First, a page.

While the ShaderMask method is super easy to apply anywhere in your app, it has one major limitation. Can you spot it? What would happen if some of the calculations inside the shader needed to access the information about the widget it’s styling? Yeah, we could try using different BlendModes to try to achieve the effect we want, but it’s still very limiting and would only work for specific cases. We’d have no way to do that efficiently with ShaderMask, so we need another solution.

Enter AnimatedSampler. It’s another handy widget from the flutter_shaders package and, contrary to its name, has little to do with animating and more to do with sampling stuff. What it actually does is take its child widget and, instead of drawing it on the screen straight away, it renders the widget into a ui.Image object. And you might see where we’re going with this – ui.Image is the exact type we need to insert an image into our shader as a sampler. To use this image, we provide a second parameter to the AnimatedSampler – an AnimatedSamplerBuilder that will give us access to the image, its size and a Canvas object – exactly the same one we’d get with a CustomPainter. So now it should be clear what to do – add the parameters to the shader and draw it on the screen using canvas.

Here’s the code:

Now let’s make a simple shader that will turn any widget into a grayscale version of itself. We’re going to use an algorithm called luminosity conversion, which just means we’ll multiply the red, green and blue channels by some magic numbers which should give us a nice grayscale color.

And here’s the final effect:

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The top image is unshaded. The bottom image is shaded.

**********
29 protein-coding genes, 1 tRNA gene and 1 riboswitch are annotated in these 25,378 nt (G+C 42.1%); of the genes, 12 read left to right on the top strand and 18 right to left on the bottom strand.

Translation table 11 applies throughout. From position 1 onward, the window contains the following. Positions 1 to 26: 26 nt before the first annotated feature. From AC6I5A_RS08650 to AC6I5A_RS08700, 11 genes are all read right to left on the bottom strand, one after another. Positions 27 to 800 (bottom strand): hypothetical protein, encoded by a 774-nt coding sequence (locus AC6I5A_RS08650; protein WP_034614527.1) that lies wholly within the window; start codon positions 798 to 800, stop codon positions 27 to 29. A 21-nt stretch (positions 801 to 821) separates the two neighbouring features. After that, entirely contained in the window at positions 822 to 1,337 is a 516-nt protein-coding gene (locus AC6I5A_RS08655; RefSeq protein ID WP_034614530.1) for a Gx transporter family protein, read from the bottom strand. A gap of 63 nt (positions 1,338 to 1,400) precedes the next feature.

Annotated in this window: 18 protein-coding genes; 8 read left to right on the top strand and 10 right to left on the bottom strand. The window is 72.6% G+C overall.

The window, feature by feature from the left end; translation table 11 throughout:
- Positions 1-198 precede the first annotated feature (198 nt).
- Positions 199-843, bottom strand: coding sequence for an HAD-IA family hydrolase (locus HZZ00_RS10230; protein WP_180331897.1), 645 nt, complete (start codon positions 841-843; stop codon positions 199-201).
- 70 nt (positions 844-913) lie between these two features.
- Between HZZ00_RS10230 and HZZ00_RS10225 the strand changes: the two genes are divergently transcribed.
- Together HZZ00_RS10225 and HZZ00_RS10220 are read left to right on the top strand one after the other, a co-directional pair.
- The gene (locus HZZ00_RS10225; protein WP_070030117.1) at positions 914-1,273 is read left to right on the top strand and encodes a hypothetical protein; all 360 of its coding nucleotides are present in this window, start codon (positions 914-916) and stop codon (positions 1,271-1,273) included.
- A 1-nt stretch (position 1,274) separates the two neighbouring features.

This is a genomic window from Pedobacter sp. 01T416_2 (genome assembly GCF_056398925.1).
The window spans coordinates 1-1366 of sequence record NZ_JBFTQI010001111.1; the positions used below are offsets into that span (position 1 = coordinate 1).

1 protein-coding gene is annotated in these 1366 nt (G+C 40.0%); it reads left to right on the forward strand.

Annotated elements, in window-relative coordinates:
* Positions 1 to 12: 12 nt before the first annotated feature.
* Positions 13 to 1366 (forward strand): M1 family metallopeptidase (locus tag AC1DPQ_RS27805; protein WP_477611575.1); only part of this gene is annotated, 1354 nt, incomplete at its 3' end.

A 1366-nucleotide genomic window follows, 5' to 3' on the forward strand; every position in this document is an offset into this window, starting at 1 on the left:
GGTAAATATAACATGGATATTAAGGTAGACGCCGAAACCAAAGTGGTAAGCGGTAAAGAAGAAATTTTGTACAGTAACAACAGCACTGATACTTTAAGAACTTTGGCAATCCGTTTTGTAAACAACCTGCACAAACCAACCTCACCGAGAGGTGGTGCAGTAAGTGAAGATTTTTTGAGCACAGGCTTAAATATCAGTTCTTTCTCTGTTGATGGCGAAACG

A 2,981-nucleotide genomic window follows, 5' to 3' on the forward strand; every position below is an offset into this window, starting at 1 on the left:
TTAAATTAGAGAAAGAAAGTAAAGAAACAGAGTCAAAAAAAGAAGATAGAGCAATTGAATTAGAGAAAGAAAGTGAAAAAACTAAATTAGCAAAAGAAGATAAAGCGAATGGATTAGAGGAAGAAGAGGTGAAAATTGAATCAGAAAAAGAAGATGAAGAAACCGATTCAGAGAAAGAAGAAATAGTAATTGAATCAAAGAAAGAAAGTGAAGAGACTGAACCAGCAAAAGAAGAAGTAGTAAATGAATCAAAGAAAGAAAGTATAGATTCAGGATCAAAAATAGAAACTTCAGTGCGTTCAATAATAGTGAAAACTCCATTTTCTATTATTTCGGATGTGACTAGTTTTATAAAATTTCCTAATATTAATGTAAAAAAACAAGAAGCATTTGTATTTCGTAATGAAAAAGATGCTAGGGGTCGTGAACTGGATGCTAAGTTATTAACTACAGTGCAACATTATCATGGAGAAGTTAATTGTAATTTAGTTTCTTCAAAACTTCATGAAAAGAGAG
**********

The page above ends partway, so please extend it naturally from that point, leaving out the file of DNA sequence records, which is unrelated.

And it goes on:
As you can see, it’s not that complicated – once you wrap your head around the concept of rendering a widget into a texture instead of directly on screen, and then sampling that texture inside the shader, it’s downhill from there.

But let’s do something more with that new skill!

Shading the world

Shading widgets is nice and all, but how about we shade something from the real world for a change? That’s right, let’s take a view from the smartphone’s camera and apply a filter in real time!

Begin by adding Flutter’s camera package to the project. Add the required configuration on the native side of the project, depending on your platform, and then proceed to import the package into your widget and start coding!

In a StatefulWidget, load the list of available cameras and create and initialize a CameraController. When the controller is initialized, start an image stream and rebuild the widget every time you get a new image from the camera. Remember to dispose of the controller via the widget’s dispose() method! Next, in the build() method, just add a CameraPreview widget with the controller you just created and you’re set!